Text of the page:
Taylor McAdams: And you mentioned how surreal it is and the emotions that go along with it all and the emotions only stem from the hard work that you did before putting in the time you mentioned you go in every single day for practice, tell Talk to us a little bit more about that. How hard did you guys have to work every single day to win?
Jake Bagby: Yeah, so whenever you talked about meat judging practice and talking about how much work you put in, I would say this is probably the part where people might start turning their heads away when they're thinking about whether they want to meet judge or not. But in reality, it's all completely worth it, because it's making you better. Like I said, it's like a family. On my team, we had 21 people. So that was 21 of my closest friends that I was able to be with mostly every day. So but in terms of putting in work in terms of putting in practice, it does take a lot. So you actually start in the fall. So that that following or that that fall before the national championship, you go ahead and start, and you just kind of practice. And we have a class that's made into our degree programs for animal science, but also anyone can take it that wants to be on a meat judging team, to where we can practice throughout the week in it's like a, just a part of the class schedule. And we also utilize a lot of Saturdays to practice because that's a day where not much is going on. Hopefully, we're not missing any football games that at that point in time, but but we do make sure we practice on those days. And because people have lives and there's things going on, we actually start at 4am. And we hop into the cooler at 4am. And we practice so however long we need to. And then that doesn't stop for the next year, it's pretty much going and traveling to plants. We have a specific plant that's about an hour and a half from Lubbock that we go and practice at Cargill. But we go there we go to different facilities, we stay at our meat lab, since we have available product to practice on. And we do it every week, most Saturdays very early. So but it's worth it, it gets the practice in, and it makes you ready for every single contest and for everything that may come at you.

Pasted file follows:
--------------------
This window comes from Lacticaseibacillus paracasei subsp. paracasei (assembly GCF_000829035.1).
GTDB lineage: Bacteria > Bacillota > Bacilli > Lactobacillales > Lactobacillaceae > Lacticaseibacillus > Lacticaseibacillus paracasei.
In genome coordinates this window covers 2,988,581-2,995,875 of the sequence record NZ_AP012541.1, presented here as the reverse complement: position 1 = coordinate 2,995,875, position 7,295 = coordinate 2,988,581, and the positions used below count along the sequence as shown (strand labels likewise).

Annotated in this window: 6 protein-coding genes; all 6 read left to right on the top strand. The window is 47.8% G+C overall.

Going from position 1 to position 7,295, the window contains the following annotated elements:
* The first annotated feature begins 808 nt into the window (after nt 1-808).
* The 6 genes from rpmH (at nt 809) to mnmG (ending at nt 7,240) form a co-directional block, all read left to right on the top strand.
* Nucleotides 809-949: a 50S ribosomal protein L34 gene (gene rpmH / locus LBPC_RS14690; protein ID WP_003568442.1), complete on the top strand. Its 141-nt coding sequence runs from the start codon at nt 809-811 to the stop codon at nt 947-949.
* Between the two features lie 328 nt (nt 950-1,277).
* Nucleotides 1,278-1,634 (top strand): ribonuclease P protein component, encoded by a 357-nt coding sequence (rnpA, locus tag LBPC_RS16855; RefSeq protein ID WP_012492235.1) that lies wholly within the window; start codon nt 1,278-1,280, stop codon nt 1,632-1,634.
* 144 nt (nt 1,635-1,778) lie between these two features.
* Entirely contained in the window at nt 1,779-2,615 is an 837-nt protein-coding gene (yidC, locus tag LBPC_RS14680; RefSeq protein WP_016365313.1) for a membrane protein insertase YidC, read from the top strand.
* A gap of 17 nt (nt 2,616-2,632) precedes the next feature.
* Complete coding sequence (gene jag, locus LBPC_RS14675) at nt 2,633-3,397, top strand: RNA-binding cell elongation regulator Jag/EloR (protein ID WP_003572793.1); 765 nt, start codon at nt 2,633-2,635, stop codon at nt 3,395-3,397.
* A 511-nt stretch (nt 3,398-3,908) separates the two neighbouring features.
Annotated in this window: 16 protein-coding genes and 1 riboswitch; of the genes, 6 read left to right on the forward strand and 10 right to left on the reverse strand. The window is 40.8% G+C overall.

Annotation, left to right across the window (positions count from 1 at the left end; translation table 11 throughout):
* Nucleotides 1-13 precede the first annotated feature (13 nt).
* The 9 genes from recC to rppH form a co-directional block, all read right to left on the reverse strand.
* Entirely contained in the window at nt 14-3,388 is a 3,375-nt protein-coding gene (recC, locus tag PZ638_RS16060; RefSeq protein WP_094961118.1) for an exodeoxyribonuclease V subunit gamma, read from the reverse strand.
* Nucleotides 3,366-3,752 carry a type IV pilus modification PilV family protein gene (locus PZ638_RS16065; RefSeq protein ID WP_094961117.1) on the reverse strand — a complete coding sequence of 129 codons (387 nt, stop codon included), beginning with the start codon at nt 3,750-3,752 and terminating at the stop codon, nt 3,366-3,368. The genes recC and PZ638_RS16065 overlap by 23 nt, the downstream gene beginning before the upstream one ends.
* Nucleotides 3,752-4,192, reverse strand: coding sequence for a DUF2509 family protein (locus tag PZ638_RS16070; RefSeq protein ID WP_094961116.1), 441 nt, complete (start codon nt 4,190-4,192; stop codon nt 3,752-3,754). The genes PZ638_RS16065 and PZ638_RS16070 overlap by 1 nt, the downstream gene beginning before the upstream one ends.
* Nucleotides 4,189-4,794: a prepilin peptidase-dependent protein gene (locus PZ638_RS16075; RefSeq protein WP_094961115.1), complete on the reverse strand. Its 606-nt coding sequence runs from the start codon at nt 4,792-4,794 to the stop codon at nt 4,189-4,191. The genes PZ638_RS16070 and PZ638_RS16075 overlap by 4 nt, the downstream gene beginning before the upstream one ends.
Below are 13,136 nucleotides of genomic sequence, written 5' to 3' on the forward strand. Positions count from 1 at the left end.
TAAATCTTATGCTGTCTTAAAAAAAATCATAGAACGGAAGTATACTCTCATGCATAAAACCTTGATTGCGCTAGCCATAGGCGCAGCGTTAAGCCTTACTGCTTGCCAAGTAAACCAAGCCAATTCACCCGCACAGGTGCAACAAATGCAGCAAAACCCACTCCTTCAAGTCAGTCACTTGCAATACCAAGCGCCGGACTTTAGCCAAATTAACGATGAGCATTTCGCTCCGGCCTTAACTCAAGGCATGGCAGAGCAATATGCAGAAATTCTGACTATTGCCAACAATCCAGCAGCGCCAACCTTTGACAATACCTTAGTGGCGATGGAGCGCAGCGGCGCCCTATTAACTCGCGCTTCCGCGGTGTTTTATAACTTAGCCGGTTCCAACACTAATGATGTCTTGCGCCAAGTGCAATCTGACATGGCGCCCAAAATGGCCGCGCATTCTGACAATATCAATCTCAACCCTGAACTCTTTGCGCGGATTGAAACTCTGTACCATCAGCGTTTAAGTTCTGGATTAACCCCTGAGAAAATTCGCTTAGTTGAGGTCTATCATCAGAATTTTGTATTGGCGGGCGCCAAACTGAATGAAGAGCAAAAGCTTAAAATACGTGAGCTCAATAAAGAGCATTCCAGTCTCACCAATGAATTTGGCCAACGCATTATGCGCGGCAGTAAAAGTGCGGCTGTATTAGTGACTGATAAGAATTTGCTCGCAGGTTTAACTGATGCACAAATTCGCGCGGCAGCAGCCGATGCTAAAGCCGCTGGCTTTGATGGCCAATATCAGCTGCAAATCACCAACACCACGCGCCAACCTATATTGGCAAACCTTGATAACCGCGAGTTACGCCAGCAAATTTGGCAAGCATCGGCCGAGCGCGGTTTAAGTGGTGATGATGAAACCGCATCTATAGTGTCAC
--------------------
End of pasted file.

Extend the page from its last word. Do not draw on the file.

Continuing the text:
Taylor McAdams: Oh, yeah. And I can tell it's all paying off for sure that that's the kicker there. I love that you said that. And earlier I mentioned in 2021, you are in the top two finishers. And so I've just got to ask you like how did that feel to be not only the national championship team be a member of that, but then to be one of the top two in the world?
Jake Bagby: Yeah, it was, it was pretty awesome. It was very exciting. And I was I was beyond blessed to be a part of that. And I knew, personally had been putting in a lot of effort and wanted to be at a certain spot like, obviously as a team, but I wanted to be able to do my part as well and put that into our efforts and try and do what I could to be to be my best. And so it obviously paid off. I was second in the alternate division. And so just for reference, and just for the sake of everyone knowing like what I mean, my alternate division is we actually have a normal division. And only four people actually on a collegiate team can what we say market card. And so there'll be the actual scores that count towards, like, the score of us winning. But, and like I said, you heard me say earlier, we had 21 people on our team, you're like, Well, where are the other 17 people going. So we actually go into another division called the alternate division, which is made up honestly of about the same amount of people as the other one, just because so many teams have so many people. But the thing is, and the thing, the way we looked at it is like, like we could have taken any four people at any point in time. And those would have been our people and we would have counted on them. It was a team effort, whether you were on the marketing team or not. And we all put something into it. And so we stood up and cheered for anybody that called out did not matter what division they were in what they did, like, it didn't matter. We were trying to win as a team. And we knew that we could do that with any four individuals any given day. And so it didn't matter which part your division you were in. All that matters is we were a team. So.